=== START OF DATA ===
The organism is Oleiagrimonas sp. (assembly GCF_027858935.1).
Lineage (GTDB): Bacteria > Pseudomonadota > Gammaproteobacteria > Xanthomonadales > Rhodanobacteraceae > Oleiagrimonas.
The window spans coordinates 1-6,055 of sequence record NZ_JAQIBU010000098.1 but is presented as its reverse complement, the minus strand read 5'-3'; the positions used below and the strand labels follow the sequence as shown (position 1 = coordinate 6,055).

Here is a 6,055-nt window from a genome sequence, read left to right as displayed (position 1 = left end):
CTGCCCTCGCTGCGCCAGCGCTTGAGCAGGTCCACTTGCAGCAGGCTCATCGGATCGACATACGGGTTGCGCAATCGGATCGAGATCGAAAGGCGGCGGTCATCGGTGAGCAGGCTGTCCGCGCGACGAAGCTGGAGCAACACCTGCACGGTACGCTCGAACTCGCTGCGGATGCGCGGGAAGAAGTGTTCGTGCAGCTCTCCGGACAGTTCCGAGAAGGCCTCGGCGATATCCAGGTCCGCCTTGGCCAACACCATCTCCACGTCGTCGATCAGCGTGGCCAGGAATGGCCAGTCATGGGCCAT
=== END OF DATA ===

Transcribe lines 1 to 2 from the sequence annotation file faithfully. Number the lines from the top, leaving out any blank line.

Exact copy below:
The organism is Oleiagrimonas sp. (assembly GCF_027858935.1).
Lineage (GTDB): Bacteria > Pseudomonadota > Gammaproteobacteria > Xanthomonadales > Rhodanobacteraceae > Oleiagrimonas.